Intelligent design advocates are fond of trying to claim archaeology is a fellow design science – basically the part of archaeology that deals with identifying whether an item is an artifact (and hence designed) or a product of natural processes. The rest of archaeology – the part where archaeologists use the patterned distribution of artifacts to infer something about the people who made them – gets quietly ignored.
I bring this up because I am currently reading Human Origins: Louis Leakey and the East African Evidence edited by Glynn Isaac and Elizabeth McCown. The book was published in 1976 and basically was written to honor the work of Louis Leakey. It gives an interesting snapshot of the state of the art in Paleoanthropology at that time. One of the contributors is Mary Leakey and in her contribution she mentions a couple of interesting items, one from Makapansgat and one from Upper Bed I at Olduvai Gorge. Concerning these items she says:
In concluding this review of the lithic material from Oldowan and Developed Oldowan Sites the grooved and pecked phonolite cobble found in Upper Bed I at FLK North must be mentioned. This stone has unquestionably been artificially shaped, but it seems unlikely that it could have served as a tool or for any practical purpose. It is conceivable that a parallel exists in the quartzite cobble found at Makapansgat (Dart 1959)*. in which natural weathering has simulated the carving of two sets of hominid – or more strictly primate – features on parts of the surface (bolding mine – afarensis). The resemblance to primate faces is immediately obvious in this specimen, although it is entirely natural, whereas in the case of the Olduvai stone a great deal of imagination is required in order to see any pattern or significance in the form. With oblique lighting, however, there is a suggestion of an elongate, baboon-like muzzle with faint indications of a mouth and nostrils. By what is probably no more than a coincidence, the pecked groove on the Olduvai stone is reproduced on the Makapansgat specimen by a similar but natural groove and in both specimens the positions of the grooves correspond to what would be the base of the hair line if an anthropomorphic interpretation is considered.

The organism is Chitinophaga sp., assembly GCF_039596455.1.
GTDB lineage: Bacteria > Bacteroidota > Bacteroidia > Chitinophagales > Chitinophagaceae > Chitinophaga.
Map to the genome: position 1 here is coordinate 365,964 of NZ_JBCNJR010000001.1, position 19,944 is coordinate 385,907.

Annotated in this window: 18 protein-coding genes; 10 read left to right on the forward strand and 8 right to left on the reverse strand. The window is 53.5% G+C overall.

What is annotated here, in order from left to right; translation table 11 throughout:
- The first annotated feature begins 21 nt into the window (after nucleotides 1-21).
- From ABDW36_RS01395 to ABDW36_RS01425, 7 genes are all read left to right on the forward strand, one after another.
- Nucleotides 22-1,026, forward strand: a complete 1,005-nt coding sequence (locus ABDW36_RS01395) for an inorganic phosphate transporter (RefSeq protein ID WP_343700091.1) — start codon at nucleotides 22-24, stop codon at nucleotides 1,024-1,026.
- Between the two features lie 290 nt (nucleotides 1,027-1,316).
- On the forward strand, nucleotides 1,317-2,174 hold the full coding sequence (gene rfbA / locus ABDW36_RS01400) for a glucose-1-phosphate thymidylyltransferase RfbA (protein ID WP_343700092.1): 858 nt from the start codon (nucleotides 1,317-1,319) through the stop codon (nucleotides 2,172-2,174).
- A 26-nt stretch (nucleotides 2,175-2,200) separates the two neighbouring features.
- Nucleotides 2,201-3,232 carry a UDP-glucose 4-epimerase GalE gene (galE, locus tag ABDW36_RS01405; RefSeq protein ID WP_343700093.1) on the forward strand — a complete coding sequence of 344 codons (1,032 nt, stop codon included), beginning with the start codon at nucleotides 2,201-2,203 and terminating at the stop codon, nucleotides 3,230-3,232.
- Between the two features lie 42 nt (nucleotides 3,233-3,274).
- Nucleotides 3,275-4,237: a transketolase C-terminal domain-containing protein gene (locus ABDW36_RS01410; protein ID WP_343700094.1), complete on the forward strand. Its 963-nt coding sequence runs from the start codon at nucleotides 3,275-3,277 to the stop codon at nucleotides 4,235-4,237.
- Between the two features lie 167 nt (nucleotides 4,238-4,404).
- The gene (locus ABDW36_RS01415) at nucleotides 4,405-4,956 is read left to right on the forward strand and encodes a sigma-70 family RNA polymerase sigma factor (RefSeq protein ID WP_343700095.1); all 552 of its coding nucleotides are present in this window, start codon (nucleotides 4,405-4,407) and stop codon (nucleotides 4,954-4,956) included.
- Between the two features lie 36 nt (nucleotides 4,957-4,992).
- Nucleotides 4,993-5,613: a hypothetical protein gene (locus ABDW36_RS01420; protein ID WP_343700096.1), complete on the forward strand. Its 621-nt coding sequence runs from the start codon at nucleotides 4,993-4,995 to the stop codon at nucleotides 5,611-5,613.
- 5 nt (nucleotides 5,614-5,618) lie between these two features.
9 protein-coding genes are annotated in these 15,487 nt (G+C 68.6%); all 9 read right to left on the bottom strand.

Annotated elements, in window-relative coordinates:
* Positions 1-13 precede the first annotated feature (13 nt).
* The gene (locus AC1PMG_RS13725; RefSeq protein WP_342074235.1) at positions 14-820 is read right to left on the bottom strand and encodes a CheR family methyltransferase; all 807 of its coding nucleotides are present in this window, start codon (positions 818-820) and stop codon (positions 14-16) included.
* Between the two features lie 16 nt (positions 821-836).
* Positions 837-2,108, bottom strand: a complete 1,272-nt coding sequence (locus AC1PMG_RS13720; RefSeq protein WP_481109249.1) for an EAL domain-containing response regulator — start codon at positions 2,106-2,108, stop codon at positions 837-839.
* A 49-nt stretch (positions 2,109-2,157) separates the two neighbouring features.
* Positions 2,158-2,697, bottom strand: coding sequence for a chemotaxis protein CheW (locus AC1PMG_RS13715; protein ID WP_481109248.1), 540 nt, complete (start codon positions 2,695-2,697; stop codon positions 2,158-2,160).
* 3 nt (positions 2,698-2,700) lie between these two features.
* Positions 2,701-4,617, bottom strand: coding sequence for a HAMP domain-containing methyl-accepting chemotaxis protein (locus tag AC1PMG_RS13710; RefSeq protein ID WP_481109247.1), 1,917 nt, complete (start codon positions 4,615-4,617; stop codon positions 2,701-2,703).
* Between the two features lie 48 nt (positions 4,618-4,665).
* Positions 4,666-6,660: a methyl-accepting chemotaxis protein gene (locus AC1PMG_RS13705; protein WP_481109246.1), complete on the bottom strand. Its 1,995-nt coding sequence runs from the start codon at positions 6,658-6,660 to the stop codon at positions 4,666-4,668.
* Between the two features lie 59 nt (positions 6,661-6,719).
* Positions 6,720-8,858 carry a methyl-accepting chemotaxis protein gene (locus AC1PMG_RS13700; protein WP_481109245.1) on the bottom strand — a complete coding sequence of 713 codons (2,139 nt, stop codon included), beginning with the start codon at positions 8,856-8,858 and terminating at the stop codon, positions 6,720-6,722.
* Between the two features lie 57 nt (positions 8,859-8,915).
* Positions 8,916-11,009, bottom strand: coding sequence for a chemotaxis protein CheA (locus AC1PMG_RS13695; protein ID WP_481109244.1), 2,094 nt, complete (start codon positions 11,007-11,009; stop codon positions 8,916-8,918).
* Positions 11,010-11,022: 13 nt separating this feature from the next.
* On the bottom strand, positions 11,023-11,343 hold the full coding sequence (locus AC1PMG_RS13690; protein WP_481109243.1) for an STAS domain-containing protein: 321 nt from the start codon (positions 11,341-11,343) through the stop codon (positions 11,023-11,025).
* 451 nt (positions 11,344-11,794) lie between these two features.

So, which is it? Are both the result of natural processes? Neither? Or is one designed and the other natural? and if so how can we tell? If it is the latter what does it mean that natural forces can create figures of primates? Can ID help us with this? One doubts it given Intelligent Design’s inability to calculate or even rigorously define one of its central concepts.
* The Dart reference is to: Dart (1959) How human were the South African man-apes? South African Panorama, November pp. 18-20
Filed under: Intelligent Design